Ross’s background in acting shows in his directorial style as he is able to elicit captivating performances from even his youngest cast. Charlie Shotwell and Shree Crooks, Nai and Zaja respectively, steal the show as the littlest of the Cash clan. Their characters, wise beyond their years while maintaining their youthful curiosity, add a much needed balance to Ben’s often arrogant and controlling persona. Frankly, each actor shines in their roles gaining extreme levels of empathy from the audience. Nicholas Hamilton’s performance as the middle child Rellian provokes audible sneers and tears as he rejects his father’s lifestyle in favor of his conservative grandfather Jack’s (Frank Langella), and Mortesen’s counter as Ben, the charismatic and caring yet pushy and impatient father, creates an equally heartbreaking and heartwarming dynamic. Also, George MacKay does an incredible job revealing Bodevan’s internal struggle between his devotion for his father and his desire to attend university and assimilate with his peers.

Hidden underneath the main theme of the film, Ross subtly inserts commentary on different social, economic, and political issues including economic inequality, obesity, religion, and the American education system. All mentions of these issues feel organic and add depth and insight into the characters, their actions, and their dialogue. Each situation is carefully chosen and each conversation is profoundly significant allowing the characters and the scenes to develop naturally.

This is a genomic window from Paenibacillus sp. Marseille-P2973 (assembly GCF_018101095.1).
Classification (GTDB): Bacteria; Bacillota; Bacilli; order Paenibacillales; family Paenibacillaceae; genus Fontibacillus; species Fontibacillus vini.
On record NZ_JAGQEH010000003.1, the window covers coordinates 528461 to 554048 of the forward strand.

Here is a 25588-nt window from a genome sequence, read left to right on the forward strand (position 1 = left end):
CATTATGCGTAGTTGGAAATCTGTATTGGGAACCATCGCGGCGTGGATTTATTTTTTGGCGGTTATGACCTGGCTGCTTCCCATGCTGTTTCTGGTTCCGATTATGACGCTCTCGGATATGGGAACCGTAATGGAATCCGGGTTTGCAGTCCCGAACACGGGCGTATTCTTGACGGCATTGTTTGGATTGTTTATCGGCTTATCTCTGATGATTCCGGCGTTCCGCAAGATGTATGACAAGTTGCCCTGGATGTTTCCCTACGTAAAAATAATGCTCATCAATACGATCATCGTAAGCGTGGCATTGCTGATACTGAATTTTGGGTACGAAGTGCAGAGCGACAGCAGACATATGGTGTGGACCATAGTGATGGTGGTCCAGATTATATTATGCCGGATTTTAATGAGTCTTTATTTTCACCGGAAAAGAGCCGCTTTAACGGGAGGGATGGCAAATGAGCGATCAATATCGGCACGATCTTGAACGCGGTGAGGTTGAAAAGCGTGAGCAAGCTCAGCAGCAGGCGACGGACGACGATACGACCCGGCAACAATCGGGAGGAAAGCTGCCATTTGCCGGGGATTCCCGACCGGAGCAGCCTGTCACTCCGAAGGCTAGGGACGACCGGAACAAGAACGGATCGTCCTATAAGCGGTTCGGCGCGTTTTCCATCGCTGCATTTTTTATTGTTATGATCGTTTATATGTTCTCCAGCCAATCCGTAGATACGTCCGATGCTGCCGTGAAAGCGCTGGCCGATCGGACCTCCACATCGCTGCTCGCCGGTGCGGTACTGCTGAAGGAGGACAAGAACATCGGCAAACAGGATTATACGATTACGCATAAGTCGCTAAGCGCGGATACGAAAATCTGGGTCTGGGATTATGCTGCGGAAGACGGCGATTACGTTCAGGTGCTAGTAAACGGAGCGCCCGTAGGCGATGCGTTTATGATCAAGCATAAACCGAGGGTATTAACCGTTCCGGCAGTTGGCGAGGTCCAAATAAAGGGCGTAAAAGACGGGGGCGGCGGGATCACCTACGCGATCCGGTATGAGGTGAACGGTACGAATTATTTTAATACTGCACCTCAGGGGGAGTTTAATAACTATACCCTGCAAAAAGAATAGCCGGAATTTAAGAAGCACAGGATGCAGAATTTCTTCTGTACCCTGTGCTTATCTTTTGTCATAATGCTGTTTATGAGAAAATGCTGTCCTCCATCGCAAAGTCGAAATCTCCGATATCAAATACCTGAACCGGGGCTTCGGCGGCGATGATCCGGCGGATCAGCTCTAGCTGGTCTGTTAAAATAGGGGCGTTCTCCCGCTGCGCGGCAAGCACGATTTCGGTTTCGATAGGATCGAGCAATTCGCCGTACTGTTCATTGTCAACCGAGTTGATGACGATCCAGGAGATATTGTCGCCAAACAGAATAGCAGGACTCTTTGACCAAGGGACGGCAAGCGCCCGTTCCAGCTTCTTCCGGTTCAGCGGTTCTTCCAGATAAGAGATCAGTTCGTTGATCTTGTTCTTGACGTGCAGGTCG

The ethereal score feels as if it were taken directly from the Jonsí discography. The transcendental quality of the music matches perfectly with the aesthetics of a film filled with rays of soft sunlight, striking shots of nature, and hippie décor. Each frame on the road feels postcard worthy and leaves you ready for adventure. With production design capturing the same adventurous spirit of Wes Anderson’s Moonrise Kingdom, the highly romanticized outdoor experiences strongly parallel the idealistic counter-culture lifestyle the Cash’s live.

During its premier in Cannes’s Un Certain Regard category, two hours of smiling, sniffling, and laughing were followed by a well deserved, boisterous standing ovation that lasted through the credits. Ross somehow succeeds in creating a feel good family drama that avoids standard road trip clichés and leaves you with a feeling of elation.